What: Expands the Paid Family Leave program to employees who take time off to participate in a “qualifying exigency” related to the covered active duty status of the employee’s spouse, registered domestic partner, child or parent. Effective 1/2021.

Criminal History, SB 1412

Who: All CA employers

What: When using a criminal background check in the screening process, employers can consider only a “particular conviction” relevant to the job and only under the specified conditions.

Finally, consider any new minimum wage requirements that your organization may need to implement. Although the federal minimum wage (currently at $7.25) has not increased since 2009, many states and municipalities have higher minimum wage standards and any increases to these typically go into effect on January 1 each year. Additionally, there is an increase in the salary minimum threshold for CA employees classified under the “computer software professional” exemption to $94,603.25 annually/ $45.41 hourly. List of US Federal, States, Cities Minimum Wage and Rates-Only Update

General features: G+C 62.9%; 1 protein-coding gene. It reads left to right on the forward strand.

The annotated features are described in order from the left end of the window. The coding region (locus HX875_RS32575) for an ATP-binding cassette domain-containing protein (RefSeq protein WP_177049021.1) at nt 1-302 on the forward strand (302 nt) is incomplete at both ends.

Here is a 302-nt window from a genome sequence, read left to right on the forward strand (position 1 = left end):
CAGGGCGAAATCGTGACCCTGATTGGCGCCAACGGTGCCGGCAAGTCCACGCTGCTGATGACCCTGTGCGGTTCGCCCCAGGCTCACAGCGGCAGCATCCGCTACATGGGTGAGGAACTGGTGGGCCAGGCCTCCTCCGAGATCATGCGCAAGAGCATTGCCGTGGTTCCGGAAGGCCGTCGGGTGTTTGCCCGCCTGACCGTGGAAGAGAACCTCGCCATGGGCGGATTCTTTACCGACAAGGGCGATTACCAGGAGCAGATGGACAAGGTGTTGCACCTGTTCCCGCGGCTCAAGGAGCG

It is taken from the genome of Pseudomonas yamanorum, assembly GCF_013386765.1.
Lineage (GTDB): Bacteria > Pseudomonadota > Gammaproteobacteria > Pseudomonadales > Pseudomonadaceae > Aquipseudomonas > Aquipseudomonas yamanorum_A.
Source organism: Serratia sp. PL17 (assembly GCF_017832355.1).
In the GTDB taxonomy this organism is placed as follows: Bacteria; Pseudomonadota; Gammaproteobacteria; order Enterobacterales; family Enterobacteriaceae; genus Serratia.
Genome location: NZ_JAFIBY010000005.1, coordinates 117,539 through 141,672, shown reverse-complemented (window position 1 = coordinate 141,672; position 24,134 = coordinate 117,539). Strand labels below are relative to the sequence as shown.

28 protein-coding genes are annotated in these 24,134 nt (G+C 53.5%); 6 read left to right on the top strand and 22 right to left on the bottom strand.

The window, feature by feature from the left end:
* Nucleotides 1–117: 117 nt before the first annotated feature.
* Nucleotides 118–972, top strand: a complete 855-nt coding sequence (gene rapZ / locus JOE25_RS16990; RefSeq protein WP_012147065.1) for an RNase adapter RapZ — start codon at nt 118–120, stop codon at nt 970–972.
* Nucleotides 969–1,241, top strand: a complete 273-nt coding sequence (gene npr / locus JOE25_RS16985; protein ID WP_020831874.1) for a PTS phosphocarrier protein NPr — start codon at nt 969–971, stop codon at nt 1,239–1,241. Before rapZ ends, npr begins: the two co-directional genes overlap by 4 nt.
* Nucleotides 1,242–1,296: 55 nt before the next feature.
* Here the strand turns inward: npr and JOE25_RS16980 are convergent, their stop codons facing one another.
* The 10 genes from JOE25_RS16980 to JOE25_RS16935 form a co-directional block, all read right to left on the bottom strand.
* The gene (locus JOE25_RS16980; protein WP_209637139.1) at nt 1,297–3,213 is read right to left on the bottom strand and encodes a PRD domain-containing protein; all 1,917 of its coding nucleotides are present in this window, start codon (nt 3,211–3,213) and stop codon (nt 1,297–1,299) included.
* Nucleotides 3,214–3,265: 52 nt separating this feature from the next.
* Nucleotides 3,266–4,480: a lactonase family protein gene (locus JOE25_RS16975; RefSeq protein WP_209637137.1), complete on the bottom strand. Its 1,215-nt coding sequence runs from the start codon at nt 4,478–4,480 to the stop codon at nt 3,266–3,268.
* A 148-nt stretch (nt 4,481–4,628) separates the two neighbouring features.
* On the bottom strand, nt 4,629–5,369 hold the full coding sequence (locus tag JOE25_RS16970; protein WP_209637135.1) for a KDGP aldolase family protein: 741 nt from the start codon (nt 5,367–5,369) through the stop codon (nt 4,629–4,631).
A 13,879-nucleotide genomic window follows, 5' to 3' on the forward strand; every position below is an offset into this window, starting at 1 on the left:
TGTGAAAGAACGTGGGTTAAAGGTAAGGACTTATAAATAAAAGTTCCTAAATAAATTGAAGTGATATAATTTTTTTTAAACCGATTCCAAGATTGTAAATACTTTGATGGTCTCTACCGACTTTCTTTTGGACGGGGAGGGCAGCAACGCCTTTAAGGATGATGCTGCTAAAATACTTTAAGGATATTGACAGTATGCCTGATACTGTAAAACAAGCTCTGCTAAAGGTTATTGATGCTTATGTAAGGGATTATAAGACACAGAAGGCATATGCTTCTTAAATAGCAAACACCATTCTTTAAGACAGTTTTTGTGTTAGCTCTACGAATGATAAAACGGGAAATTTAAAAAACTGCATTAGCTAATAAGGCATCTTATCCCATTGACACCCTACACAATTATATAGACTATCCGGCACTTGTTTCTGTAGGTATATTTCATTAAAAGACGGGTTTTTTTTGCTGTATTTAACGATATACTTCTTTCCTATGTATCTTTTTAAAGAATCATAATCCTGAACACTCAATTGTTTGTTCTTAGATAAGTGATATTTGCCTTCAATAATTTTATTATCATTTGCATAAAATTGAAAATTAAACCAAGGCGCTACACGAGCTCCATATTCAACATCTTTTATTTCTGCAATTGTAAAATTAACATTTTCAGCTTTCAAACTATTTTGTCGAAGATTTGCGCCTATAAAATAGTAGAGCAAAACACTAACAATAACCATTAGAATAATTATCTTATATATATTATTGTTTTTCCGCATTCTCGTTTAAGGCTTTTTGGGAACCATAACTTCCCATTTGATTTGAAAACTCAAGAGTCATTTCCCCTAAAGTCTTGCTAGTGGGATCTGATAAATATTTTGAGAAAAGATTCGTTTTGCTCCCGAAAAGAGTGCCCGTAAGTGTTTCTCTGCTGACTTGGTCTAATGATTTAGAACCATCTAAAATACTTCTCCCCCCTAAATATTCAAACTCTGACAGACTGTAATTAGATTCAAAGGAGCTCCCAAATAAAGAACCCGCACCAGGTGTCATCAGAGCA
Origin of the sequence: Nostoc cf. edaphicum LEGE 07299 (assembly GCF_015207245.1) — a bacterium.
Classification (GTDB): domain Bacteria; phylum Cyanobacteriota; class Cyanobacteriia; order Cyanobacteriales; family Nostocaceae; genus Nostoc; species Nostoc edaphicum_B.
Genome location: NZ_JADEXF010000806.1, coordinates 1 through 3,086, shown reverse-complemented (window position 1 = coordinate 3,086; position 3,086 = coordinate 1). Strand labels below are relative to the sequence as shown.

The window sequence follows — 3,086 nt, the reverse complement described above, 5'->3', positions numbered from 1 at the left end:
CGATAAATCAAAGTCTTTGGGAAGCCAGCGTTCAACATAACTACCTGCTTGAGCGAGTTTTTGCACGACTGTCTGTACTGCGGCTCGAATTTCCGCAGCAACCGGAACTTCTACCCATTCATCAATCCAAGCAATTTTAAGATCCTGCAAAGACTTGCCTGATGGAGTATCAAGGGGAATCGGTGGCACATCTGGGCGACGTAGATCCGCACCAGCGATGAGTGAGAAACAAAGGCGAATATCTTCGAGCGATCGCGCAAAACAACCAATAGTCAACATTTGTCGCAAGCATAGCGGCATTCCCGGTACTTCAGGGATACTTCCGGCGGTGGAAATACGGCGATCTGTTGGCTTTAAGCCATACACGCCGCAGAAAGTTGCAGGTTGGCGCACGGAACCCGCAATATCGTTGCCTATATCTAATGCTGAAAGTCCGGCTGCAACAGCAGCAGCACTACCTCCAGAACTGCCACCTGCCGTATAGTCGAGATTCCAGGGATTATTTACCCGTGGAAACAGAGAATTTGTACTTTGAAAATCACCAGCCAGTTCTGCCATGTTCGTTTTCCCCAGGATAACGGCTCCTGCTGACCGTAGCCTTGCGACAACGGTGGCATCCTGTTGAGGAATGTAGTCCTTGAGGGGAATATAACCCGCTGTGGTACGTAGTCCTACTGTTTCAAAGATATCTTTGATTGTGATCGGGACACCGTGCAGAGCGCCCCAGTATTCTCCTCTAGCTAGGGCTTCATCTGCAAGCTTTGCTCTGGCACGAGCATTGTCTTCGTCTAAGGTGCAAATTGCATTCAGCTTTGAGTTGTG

Next Steps

Employers should evaluate the impact new legislation has on training requirements, policies and process within their organization. Are you prepared to implement compliant sexual harassment training to meet the January 2020 deadline? Is your recruitment process and training reflective of the salary history and criminal history ban requirements? Have your handbook policies been updated to reflect new standards related to EEO, anti-harassment, lactation, Paid Family Leave programs, and more. It’s a lot to consider!?!

Should you need any assistance with these or any other HR initiatives, please feel free to reach out.